The world may well be growing more peaceful. Nonetheless, there remains a pressing need for the U.N. to be able to respond to threats to international peace and security, and to do so in a robust and timely manner. As the U.N. considers options for developing a more reliable system for acting quickly in emerging conflicts, it could evaluate the prospective use of PMSCs as a source of rapid-reaction force capabilities.

  • 30. See Cristian Mazzei, Peace Operations Training Inst., Peacekeeping, UN Stand-by Force and Rapid Deployment: A Critical Analysis, 7–12 (May 2009),
  • 31. The “Friends of rapid reaction,” as the group came to be known, included Argentina, Australia, Bangladesh, Brazil, Canada, Chile, Denmark, Egypt, Finland, Germany, Indonesia, Ireland, Jamaica, Japan, Jordan, Malaysia, The Netherlands, New Zealand, Nicaragua, Norway, Poland, Senegal, South Korea, Sweden, Ukraine, and Zambia. See H. Peter Langille, Conflict Prevention: Options for Rapid Deployment and U.N. Standing Forces, Global Policy Forum (2000), available at Note that some reports indicate that twenty-four countries comprised the group; others list twenty-seven countries. See, for example, Frederick Bonnart, It’s Time for a Standing U.N. Rapid Reaction Force, N.Y. Times, Jan. 22, 1997, available at The group intentionally excluded the permanent members of the Security Council in an attempt to counterbalance the existing concentration of authority in these countries. See Jochen Prantl & Jean E. Krasno, Informal Groups of Member States, in The United Nations: Confronting the Challenges of a Global Society 311, 349–351 (Jean E. Krasno ed., 2004).
  • 32. Bonnart, supra note 31. Efforts to develop rapid-reaction capabilities were not confined to the efforts of the “Friends.” The U.K., France, and U.S. were also engaged in improving the peacekeeping capabilities of African troop-contributing countries, and Italy and Argentina had presented proposals for the creation of a rapid-response force for humanitarian purposes. See Langille, supra note 31.
  • 33. Id.; Mazzei, supra note 30, at 9–12.
  • 34. Bonnart, supra note 31.
  • 35. Id.
  • 36. Id.
  • 37. See The Brahimi Report, supra note 6.
  • 38. See The Ramos-Horta Report, supra note 18, ¶ 198.
  • 39. See DeMartino, supra note 18, at 37–39 (identifying the four advantages to a standing rapid-reaction force to be responsiveness, cost efficiency, credibility, and deterrence).
  • 40. See id. at 37; see also Mazzei, supra note 30, at 6 (describing that in the context of the 1994 Rwandan genocide, the “late reaction, namely deployment of a peace force, resulted in an uncontrolled escalation much [more] complex and difficult to deal with” and noting that rapid-reaction capabilities could serve to prevent a similar escalation of violence in future conflicts).
  • 41. DeMartino, supra note 18, at 37.
  • 42. See, for example, Press Release, Deputy Secretary-General, Repeating ‘Never Again’ After Atrocity ‘a Sign of Continued Failure’, Deputy Secretary-General Says at Event on Rwanda Genocide, U.N. Press Release DSG/SM/736-AFR/2794 (Jan. 15, 2014), available at
    en/2014/dsgsm736.doc.htm (discussing how the credibility of the U.N. system is dependent on it acquiring the ability to respond and prevent atrocities in a more timely manner).
  • 43. See U.N. News Centre, DR Congo: Security Council Condemns Massacres of Civilians, Attacks on Peacekeepers, (Nov. 26, 2014), available at; see U.N. News Centre, Mali: Ban voices concern over series of targeted attacks against U.N. mission and personnel, (Apr. 24, 2015), available to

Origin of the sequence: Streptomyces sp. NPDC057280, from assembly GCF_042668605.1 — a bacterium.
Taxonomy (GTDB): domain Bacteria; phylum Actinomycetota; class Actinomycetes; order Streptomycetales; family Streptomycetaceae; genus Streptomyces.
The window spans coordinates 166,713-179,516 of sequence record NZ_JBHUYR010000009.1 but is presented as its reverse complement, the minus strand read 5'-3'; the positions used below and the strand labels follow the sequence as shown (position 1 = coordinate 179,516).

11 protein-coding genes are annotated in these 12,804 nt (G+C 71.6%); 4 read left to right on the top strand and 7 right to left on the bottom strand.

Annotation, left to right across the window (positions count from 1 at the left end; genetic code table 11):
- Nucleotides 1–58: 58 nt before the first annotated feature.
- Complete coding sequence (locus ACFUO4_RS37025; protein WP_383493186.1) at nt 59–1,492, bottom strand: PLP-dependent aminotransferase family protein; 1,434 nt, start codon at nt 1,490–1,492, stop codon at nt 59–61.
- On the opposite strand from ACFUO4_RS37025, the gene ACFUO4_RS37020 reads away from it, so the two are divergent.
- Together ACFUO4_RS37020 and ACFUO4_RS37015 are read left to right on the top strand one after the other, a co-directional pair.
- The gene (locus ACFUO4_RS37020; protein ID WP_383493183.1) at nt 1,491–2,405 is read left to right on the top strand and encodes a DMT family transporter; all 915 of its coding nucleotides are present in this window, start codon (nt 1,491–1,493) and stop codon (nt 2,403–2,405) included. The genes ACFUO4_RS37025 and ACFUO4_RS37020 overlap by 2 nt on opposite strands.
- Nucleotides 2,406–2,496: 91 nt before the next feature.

• 44. See Jessica Hatcher and Alex Perry, Defining Peacekeeping Downward: The U.N. Debacle in Eastern Congo, Time, Nov. 26, 2012, available at
  • 45. See Langille, supra note 31; Mazzei, supra note 30, at 9; DeMartino, supra note 18, at 38.
  • 46. See DeMartino, supra note 18, at 39; see also Commission on Global Governance, Our Global Neighborhood: The Report of the Commission on Global Governance, 340 (1995) (noting that “the ability to back up preventive diplomacy with a measure of immediate and convincing deployment on the ground . . . would be a deterrent [and] would give support for negotiation and peaceful settlement of disputes.”).
  • 47. Mazzei, supra note 30, at 16 (noting that “[u]nfortunately, controversy and political opposition have . . . diminished the momentum of the project.”). Subsequent proposals like the Brahimi Report, acknowledged delays as one of the key failures in U.N. peacekeeping efforts overall, but significantly retreated from the idea of establishing a rapid-reaction force. These proposals recommended instead that the U.N. establish an “on-call list” of 100 or so qualified military officers to promote the more rapid development of tactical plans, and that U.N. member states establish “pools” of police officers and related experts earmarked for deployment to peacekeeping missions. The Brahimi Report, supra note 6, at xi–xii.
  • 48. See Langille, supra note 31. See Transcript of Press Conference by Secretary-General Elect Kofi Annan, Press Release, at 9, U.N. Doc. GA/9212 (Dec. 18, 1996) (quoting Kofi Annan, newly elected U.N. Secretary-General: “I don’t think we can have a standing United Nations army. The membership is not ready for that. There are financial questions and great legal issues as to which laws would apply and where it would be stationed.”).
  • 49. Mazzei, supra note 30, at 9–10.
  • 50. See, supra, Introduction. See Bellamy & Williams, supra note 11.
  • 51. Mazzei, supra note 30.
  • 52. See Pete Jones & David Smith, Congo Rebels Take Goma with Little Resistance and to Little Cheer, The Guardian, Nov. 20, 2012, available at; see also Special Rep. of the Secretary-General on the Democratic Republic of the Congo and the Great Lakes Region, at 1, 3–4, U.N. Doc. S/2013/119 (Feb. 27, 2013).
  • 53. S.C. Res. 2098, U.N. Doc. S/RES/2098 (Mar. 28, 2013).